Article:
Microsoft trial judge under fire

Comments made by the judge who last year ordered the breakup of Microsoft are sharply criticized by a panel of appeals court judges.

4 min read
Comments made by the judge who last year ordered the breakup of Microsoft were sharply criticized Tuesday by a panel of appeals court judges, some of whom suggested the trial judge could be removed from the case.

During a second day of hearings into Microsoft's appeal of a breakup order issued last year, Microsoft attorney Richard Urowsky argued that U.S. District Judge Thomas Penfield Jackson showed a bias against the company in comments made to reporters during and after the trial.

"What the statements suggest is actual bias," Urowsky said, noting that some of the media interviews took place before Jackson's final ruling. The judges discounted whether Jackson displayed actual bias and instead noted that just an "appearance" of bias was enough to warrant his removal.

Following the trial's conclusion last June, Jackson's statements began appearing in news stories and books about the case. His views on Microsoft executives and the metaphors he used to describe the case troubled the appeals judges.

Among the examples, in the Jan. 8 issue of The New Yorker, Jackson said Microsoft founder Bill Gates "has a Napoleonic concept of himself and his company, an arrogance that derives from power and unalloyed success, with no leavening hard experience, no reverses." He added that company executives "don't act like grown-ups!"

In the book, "World War 3.0: Microsoft and Its Enemies," author Ken Auletta writes that Jackson took aim at the appeals court that is now hearing the Microsoft case. The court "made up about 90 percent of the facts on their own," Jackson said of the appellate judges' decision in another case.

Also in that book, Auletta writes that Jackson likened Microsoft's "proclamation of innocence to those of four members of the Newton Street Crew convicting in a racketeering, drug-dealing and murder trial he had presided over five years before."

Such sentiments drew the wrath of the appeals judges Tuesday.

"There are lots of things we think and feel about" the parties during a proceeding, said Chief Judge Harry Edwards. "The system would be a sham if all the judges were doing this."

Exercising caution in the courtroom
"We have to be careful about the metaphors we use," Edwards said.

Jackson determined last year that Microsoft abused its monopoly in the market for PC operating system software to unfairly squelch competition in the browser market from Netscape Communications. Microsoft appealed the decision, leading to Monday's and Tuesday's hearings by the U.S. Court of Appeals for the District of Columbia.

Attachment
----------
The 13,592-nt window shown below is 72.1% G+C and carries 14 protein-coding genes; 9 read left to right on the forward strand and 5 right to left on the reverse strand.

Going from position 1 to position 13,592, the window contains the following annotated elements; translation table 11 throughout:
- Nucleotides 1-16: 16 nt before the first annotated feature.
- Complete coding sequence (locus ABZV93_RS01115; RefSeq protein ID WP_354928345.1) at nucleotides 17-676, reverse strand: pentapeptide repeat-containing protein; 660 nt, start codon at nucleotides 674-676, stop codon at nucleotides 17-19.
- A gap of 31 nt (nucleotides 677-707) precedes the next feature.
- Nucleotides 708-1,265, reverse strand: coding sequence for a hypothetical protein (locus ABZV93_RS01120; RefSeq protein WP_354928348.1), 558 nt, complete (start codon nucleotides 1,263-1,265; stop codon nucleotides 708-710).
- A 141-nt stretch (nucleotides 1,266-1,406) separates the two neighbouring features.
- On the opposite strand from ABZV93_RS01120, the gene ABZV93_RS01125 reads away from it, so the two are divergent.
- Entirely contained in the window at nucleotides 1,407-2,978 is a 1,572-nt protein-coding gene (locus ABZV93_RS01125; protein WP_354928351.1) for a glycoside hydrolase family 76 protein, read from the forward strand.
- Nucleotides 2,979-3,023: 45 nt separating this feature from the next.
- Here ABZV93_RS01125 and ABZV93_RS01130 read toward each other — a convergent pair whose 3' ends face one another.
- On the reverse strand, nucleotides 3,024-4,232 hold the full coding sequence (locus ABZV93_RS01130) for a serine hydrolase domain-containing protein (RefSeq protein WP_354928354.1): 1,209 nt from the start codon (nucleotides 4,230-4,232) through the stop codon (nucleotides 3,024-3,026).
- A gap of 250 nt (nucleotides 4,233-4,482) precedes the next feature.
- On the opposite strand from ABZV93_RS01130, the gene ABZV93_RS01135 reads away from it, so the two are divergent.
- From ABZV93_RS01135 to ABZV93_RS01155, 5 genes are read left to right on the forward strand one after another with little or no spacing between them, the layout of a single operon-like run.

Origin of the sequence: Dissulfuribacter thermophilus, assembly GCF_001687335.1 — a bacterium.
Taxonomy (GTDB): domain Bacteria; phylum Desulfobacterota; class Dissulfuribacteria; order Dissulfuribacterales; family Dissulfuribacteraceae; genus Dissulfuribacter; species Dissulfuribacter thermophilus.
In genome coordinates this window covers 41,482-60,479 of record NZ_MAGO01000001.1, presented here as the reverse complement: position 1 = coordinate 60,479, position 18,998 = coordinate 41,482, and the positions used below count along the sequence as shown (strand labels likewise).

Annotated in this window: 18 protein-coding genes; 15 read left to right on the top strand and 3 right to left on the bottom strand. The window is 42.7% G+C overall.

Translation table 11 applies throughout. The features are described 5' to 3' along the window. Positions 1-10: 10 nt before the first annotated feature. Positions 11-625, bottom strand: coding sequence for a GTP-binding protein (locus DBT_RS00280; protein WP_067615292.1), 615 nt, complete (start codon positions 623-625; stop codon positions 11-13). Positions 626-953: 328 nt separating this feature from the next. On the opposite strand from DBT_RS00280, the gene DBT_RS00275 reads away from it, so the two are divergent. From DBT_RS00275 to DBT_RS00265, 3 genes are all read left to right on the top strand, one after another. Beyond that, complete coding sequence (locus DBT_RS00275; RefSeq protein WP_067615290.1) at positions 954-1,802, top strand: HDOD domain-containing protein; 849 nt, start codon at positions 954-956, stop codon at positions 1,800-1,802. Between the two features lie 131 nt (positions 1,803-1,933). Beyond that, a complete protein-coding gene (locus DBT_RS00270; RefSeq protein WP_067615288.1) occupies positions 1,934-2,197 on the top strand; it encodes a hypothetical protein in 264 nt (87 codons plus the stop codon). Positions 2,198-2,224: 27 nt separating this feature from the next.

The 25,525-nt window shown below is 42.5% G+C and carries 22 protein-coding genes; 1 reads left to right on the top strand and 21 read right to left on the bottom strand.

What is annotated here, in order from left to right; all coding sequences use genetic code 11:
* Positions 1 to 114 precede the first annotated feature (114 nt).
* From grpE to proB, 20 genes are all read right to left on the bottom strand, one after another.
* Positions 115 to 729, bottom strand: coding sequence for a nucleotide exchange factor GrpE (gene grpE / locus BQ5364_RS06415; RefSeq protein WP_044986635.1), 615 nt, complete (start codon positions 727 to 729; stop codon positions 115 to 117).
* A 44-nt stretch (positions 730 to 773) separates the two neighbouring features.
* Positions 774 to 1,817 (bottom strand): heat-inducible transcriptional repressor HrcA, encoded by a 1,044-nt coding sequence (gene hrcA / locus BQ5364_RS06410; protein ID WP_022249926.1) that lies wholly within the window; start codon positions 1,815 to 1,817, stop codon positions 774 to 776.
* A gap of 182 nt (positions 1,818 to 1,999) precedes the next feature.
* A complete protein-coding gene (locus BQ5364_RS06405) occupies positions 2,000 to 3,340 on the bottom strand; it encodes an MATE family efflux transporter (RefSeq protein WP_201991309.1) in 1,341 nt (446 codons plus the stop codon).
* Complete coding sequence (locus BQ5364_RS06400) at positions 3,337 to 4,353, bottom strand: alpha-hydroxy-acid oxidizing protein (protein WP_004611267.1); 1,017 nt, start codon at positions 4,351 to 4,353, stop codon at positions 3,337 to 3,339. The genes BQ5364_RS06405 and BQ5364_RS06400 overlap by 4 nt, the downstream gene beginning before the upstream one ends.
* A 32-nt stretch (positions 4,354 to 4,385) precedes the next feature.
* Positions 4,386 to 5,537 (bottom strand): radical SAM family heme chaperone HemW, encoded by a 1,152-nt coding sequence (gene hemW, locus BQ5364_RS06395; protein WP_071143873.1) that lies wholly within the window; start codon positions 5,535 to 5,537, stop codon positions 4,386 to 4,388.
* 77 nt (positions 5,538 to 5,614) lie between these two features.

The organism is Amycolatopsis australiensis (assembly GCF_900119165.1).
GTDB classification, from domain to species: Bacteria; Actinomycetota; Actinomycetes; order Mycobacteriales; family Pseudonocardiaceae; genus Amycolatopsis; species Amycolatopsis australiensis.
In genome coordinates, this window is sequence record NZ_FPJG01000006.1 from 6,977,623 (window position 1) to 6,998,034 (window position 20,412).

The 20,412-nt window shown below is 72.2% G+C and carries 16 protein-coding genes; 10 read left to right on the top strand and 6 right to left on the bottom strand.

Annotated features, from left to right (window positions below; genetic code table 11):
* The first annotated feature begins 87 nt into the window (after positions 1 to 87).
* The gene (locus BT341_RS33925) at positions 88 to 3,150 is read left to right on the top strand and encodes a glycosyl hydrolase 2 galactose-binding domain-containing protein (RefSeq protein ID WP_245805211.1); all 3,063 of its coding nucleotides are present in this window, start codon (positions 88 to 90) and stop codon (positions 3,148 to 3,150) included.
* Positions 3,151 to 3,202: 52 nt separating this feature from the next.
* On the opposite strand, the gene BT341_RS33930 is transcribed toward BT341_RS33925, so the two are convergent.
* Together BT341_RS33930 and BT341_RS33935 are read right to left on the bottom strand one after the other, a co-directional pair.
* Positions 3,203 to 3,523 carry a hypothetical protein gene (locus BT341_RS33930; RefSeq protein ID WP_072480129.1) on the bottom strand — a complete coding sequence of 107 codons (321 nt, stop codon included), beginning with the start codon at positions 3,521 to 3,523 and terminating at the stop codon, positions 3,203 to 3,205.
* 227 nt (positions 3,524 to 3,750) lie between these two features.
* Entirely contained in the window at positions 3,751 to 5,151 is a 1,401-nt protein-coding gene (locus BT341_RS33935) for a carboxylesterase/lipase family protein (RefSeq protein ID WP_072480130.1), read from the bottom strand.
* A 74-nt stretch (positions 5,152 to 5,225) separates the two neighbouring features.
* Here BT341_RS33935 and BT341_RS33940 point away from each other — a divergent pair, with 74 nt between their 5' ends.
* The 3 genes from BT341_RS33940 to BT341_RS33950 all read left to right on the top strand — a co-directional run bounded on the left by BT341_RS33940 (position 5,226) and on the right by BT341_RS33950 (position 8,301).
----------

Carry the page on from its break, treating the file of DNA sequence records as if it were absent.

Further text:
A decision on the appeal is expected by April or May. Based on criticism concerning Jackson's decision and his comments about Microsoft, at least one law expert said Tuesday he is certain that portions of the breakup order are likely to be overturned or tossed back to the trial court.

In addition, the appellate judge's harsh criticism of Jackson's comments could cause his removal from the case, which would mean that any portions sent back to the trial court would be heard by another judge.

"Jackson is through with this case," said Bill Kovacic, an antitrust professor at George Washington University Law School.

Microsoft attorney Urowsky said that Jackson violated canons 384, 386 and 455a of the rules of judicial conduct.

Although Urowsky said Jackson's ruling should be tossed, some judges were hesitant to go that far.

"What is the prejudice you put forth as a reason for vacating the judgment, given Judge Jackson was merely stating what was on his mind?" Judge Raymond Randolph asked Urowsky.

Still, the judges emphasized that Jackson's comments need only show the appearance of bias to warrant his removal from the case.

John Roberts, an attorney representing the U.S. government and 19 states that brought the antitrust suit against Microsoft, conceded that Jackson's comments were "wrong" but argued that they did not merit his removal from the case.

"We don't dispute the ex parte comments were wrong," he said. Nevertheless, they did not show bias, he said.

That did not satisfy Edwards. "We do not have ex parte communication...regarding a pending case. That's not how we operate."

What breakup bias?
But Roberts held firm in defending Jackson's comments as not providing any indication of bias, which further inflamed some of the judges.

"This is an appearance standard," said Judge David Tatel.

Added Randolph, "You're constantly saying you have to find bias. I don't think that's the law."

Edwards expressed what seemed to be the sentiment of five, possibly six, of the judges when he said that if Jackson's "comments to reporters do raise a question of bias...then recusal is required."

The judges were especially concerned that Jackson made statements during the trial but asked reporters not to print the quotes until after the case's conclusion.

"His embargo makes his comments worse," Randolf said. If the comments were released during trial, "he would have been off this case in a minute."

The severe questioning of Jackson's comments and his decision led some experts to conclude that Microsoft stands a good chance of having parts of the breakup order overturned or sent back to the trial court.

"Overall, things did not go well for the government," said law professor Kovacic, who concluded that the court will rip up Jackson's 1999 "findings of fact." The findings, which are a judge's distillation of what was proven true at trial, is typically sacrosanct.

"It's clear Jackson will not get the benefit of the doubt typically afforded trial judges," Kovacic said. There is "absolutely no way" that Microsoft will be broken up.